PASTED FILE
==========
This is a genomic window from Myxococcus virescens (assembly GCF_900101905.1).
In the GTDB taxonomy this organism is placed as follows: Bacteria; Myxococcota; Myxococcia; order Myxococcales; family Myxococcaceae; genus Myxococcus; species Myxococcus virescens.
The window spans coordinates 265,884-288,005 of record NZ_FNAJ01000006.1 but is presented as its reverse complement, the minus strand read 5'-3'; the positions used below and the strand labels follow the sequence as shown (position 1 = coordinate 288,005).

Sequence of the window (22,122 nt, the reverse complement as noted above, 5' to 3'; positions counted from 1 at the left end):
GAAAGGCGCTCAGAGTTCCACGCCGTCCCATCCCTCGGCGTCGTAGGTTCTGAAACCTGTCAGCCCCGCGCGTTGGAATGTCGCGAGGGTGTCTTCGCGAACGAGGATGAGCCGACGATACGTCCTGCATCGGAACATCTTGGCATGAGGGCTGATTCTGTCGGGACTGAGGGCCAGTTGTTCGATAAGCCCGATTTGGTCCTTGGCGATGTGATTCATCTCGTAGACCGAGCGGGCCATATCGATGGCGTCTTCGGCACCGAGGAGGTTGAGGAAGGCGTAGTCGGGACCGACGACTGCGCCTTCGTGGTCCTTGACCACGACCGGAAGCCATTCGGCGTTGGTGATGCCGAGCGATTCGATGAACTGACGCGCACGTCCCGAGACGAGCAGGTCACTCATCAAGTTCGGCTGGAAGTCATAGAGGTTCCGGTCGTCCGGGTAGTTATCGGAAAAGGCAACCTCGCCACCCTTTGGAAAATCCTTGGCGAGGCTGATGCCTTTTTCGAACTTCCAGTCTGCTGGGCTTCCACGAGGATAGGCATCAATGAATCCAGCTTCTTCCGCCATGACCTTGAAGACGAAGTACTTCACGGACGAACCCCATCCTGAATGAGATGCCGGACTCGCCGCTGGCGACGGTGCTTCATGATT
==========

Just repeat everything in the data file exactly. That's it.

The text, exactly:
This is a genomic window from Myxococcus virescens (assembly GCF_900101905.1).
In the GTDB taxonomy this organism is placed as follows: Bacteria; Myxococcota; Myxococcia; order Myxococcales; family Myxococcaceae; genus Myxococcus; species Myxococcus virescens.
The window spans coordinates 265,884-288,005 of record NZ_FNAJ01000006.1 but is presented as its reverse complement, the minus strand read 5'-3'; the positions used below and the strand labels follow the sequence as shown (position 1 = coordinate 288,005).

Sequence of the window (22,122 nt, the reverse complement as noted above, 5' to 3'; positions counted from 1 at the left end):
GAAAGGCGCTCAGAGTTCCACGCCGTCCCATCCCTCGGCGTCGTAGGTTCTGAAACCTGTCAGCCCCGCGCGTTGGAATGTCGCGAGGGTGTCTTCGCGAACGAGGATGAGCCGACGATACGTCCTGCATCGGAACATCTTGGCATGAGGGCTGATTCTGTCGGGACTGAGGGCCAGTTGTTCGATAAGCCCGATTTGGTCCTTGGCGATGTGATTCATCTCGTAGACCGAGCGGGCCATATCGATGGCGTCTTCGGCACCGAGGAGGTTGAGGAAGGCGTAGTCGGGACCGACGACTGCGCCTTCGTGGTCCTTGACCACGACCGGAAGCCATTCGGCGTTGGTGATGCCGAGCGATTCGATGAACTGACGCGCACGTCCCGAGACGAGCAGGTCACTCATCAAGTTCGGCTGGAAGTCATAGAGGTTCCGGTCGTCCGGGTAGTTATCGGAAAAGGCAACCTCGCCACCCTTTGGAAAATCCTTGGCGAGGCTGATGCCTTTTTCGAACTTCCAGTCTGCTGGGCTTCCACGAGGATAGGCATCAATGAATCCAGCTTCTTCCGCCATGACCTTGAAGACGAAGTACTTCACGGACGAACCCCATCCTGAATGAGATGCCGGACTCGCCGCTGGCGACGGTGCTTCATGATT